• Indicate blank lines (scene breaks) with a “#” or a “*” (NOTE: “#” is more commonly accepted.
  • 1″ margins all around in all cases and on all pages
  • Use italics where applicable rather than underlined, unless the agent, editor, or publisher specifically asks for the opposite. I say this because I live in the digital world, deal with digital/document files, and it’s a pain in the ass to go back and make that change, even if it’s done globally. Why fix something that could have been done right to begin with.
  • DO NOT USE THE TAB KEY UNDER ANY CIRCUMSTANCES if you’re working digitally. Create / define the style you need, whether it’s a chapter head or the body text or a sub-heading or whatever, and set your indents and other formatting specifications so that they are consistent throughout the document. For starters, you will have just shown your agent, editor, or publisher that you know how to use the tools of this trade, but you will make it easy for your typesetter to quickly, effectively, and accurately migrate your layout to the printed page when it’s time to go to production.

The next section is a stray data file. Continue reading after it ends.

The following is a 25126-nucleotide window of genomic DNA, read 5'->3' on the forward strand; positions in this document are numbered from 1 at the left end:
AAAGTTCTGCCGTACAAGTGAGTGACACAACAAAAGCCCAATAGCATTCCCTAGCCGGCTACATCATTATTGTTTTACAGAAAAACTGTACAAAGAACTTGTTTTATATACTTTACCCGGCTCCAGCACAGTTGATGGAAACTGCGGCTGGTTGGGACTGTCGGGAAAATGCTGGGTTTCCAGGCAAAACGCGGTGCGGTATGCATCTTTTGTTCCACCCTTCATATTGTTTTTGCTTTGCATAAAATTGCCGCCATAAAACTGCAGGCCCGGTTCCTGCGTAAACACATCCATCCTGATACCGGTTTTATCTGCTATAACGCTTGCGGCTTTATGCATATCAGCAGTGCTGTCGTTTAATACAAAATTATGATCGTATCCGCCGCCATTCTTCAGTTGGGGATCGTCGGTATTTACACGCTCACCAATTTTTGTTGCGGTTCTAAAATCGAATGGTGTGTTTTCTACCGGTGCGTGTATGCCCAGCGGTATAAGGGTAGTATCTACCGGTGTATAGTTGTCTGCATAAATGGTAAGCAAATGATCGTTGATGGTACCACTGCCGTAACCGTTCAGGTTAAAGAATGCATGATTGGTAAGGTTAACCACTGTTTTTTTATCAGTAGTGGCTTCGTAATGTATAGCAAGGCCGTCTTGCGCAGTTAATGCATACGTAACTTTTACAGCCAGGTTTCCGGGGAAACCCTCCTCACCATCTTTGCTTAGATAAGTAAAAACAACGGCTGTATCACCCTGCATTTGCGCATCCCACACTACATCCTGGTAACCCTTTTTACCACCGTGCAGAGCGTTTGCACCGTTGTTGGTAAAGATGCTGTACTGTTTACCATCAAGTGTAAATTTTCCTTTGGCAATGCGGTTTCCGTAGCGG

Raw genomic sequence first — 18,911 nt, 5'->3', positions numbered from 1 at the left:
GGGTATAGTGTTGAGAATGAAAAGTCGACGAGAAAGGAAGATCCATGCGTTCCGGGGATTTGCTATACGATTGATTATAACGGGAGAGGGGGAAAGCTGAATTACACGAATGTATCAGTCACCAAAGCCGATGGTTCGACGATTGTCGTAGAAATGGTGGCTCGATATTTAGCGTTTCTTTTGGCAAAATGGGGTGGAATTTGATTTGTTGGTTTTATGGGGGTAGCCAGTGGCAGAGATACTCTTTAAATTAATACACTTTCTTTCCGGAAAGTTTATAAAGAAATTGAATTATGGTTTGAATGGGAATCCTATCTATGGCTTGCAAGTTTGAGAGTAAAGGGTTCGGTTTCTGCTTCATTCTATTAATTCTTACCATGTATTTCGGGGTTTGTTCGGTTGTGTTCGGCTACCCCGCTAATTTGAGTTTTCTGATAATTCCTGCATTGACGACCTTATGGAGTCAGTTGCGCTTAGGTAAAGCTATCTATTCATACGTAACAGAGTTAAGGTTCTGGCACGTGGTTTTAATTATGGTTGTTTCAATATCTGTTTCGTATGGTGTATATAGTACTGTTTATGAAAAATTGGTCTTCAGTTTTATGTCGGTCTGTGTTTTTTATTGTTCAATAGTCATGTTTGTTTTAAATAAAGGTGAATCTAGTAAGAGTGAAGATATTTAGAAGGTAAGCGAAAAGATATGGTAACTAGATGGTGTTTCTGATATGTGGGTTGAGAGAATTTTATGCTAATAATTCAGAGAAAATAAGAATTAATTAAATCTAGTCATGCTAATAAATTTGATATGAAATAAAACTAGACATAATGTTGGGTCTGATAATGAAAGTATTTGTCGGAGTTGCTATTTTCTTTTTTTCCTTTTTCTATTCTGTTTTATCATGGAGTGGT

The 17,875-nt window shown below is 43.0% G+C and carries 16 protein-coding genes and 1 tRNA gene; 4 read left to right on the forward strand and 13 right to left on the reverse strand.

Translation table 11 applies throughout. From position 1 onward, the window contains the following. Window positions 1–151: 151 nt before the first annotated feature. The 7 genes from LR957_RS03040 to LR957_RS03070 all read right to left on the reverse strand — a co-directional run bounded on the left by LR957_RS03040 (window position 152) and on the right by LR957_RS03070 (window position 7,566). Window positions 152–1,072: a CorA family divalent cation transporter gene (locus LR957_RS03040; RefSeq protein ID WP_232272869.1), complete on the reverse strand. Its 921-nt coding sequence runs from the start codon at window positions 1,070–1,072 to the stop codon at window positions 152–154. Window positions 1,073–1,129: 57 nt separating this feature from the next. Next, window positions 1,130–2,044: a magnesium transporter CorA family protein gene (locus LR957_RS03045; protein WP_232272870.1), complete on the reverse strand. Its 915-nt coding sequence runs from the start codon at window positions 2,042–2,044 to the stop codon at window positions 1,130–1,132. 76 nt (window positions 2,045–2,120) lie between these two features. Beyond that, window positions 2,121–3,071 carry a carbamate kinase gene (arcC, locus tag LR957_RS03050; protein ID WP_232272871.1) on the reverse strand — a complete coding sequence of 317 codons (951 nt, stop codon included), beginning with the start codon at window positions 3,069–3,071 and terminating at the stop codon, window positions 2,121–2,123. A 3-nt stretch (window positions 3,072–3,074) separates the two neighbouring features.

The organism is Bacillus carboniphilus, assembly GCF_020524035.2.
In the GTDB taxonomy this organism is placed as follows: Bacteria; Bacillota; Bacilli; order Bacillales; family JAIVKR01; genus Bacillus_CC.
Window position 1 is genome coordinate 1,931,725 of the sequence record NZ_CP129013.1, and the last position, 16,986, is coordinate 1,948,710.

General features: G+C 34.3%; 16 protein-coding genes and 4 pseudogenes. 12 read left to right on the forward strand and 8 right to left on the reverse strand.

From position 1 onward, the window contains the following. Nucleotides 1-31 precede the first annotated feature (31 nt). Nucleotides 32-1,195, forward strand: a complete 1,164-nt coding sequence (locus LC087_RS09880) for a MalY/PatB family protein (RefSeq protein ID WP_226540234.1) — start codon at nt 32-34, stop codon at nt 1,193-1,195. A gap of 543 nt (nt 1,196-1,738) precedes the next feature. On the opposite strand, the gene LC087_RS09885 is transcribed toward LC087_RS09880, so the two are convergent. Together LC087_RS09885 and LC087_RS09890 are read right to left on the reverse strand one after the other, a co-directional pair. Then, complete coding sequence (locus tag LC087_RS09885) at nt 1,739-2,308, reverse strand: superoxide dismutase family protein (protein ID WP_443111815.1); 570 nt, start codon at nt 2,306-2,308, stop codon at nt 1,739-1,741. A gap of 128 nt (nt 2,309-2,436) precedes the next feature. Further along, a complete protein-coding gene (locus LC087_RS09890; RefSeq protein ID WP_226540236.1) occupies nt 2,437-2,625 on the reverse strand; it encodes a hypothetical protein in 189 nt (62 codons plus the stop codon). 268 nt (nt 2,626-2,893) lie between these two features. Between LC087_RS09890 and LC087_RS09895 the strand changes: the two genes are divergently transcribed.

• Put your name (legal name for contracts and checks), address, email address, and phone number in the upper left corner of the first page.
  • Put the title of the work a third to half-way down the middle of the first page (again, use STYLES not the Enter/Return key to move it down) and follow it with your pen-name on the next line or “by line.”